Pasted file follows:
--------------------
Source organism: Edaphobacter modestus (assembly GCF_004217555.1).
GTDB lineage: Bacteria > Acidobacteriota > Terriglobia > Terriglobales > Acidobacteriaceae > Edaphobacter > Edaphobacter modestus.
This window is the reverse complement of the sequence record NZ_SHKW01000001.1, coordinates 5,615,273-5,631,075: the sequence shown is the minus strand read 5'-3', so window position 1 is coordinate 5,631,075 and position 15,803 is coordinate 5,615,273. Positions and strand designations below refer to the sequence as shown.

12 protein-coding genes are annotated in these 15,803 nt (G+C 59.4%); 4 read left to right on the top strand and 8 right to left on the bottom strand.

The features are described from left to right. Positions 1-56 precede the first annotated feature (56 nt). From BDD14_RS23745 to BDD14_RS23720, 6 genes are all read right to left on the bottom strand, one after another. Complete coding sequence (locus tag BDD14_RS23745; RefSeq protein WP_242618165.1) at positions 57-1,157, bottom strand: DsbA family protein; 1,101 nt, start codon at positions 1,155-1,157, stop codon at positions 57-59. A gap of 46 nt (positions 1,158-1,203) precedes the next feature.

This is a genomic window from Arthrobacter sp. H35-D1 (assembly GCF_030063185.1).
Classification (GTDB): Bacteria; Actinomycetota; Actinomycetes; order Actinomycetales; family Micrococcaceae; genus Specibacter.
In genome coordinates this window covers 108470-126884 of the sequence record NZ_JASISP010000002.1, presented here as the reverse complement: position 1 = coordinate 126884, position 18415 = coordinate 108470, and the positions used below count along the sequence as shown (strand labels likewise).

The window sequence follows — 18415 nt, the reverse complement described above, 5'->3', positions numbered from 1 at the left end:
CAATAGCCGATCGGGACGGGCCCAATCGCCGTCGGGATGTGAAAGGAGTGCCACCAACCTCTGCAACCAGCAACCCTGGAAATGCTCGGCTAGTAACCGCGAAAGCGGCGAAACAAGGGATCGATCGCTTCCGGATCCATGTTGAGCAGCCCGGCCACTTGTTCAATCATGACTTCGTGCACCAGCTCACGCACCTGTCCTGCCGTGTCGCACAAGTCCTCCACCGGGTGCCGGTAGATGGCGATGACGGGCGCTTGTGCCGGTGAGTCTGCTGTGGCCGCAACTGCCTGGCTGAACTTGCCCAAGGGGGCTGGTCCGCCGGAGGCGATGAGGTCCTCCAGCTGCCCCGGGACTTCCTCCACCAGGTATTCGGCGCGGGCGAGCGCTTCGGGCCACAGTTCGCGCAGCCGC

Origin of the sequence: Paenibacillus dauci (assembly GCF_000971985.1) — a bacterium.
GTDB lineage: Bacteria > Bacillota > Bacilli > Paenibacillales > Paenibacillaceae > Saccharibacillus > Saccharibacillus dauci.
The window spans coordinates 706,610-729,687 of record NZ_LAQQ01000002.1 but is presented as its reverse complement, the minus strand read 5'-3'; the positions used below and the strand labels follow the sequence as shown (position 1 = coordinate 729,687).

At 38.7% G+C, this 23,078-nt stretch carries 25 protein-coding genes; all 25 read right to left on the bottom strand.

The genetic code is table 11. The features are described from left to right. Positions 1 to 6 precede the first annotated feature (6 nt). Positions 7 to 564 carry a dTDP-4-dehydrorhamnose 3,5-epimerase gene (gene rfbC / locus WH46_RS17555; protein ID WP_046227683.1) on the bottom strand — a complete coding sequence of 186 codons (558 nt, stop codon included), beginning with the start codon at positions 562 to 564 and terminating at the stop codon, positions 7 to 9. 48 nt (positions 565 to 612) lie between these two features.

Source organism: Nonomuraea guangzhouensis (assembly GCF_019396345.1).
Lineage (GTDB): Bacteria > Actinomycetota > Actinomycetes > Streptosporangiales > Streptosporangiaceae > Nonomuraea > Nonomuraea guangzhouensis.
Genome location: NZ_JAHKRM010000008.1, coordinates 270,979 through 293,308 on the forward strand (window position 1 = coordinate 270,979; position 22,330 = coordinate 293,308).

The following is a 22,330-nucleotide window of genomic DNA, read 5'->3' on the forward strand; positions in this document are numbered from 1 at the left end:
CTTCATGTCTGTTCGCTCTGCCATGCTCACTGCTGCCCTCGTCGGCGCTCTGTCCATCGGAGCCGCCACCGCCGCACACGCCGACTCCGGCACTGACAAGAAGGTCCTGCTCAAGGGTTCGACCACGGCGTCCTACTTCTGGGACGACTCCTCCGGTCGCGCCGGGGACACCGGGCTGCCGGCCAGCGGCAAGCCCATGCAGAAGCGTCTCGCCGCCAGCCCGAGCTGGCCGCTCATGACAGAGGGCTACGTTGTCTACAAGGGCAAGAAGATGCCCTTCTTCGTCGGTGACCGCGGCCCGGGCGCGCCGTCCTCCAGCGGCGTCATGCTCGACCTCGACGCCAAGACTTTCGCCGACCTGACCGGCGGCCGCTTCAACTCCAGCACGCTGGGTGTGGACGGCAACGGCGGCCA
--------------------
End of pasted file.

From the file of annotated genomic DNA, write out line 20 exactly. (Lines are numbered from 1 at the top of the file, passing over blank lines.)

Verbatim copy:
CTTCATGTCTGTTCGCTCTGCCATGCTCACTGCTGCCCTCGTCGGCGCTCTGTCCATCGGAGCCGCCACCGCCGCACACGCCGACTCCGGCACTGACAAGAAGGTCCTGCTCAAGGGTTCGACCACGGCGTCCTACTTCTGGGACGACTCCTCCGGTCGCGCCGGGGACACCGGGCTGCCGGCCAGCGGCAAGCCCATGCAGAAGCGTCTCGCCGCCAGCCCGAGCTGGCCGCTCATGACAGAGGGCTACGTTGTCTACAAGGGCAAGAAGATGCCCTTCTTCGTCGGTGACCGCGGCCCGGGCGCGCCGTCCTCCAGCGGCGTCATGCTCGACCTCGACGCCAAGACTTTCGCCGACCTGACCGGCGGCCGCTTCAACTCCAGCACGCTGGGTGTGGACGGCAACGGCGGCCA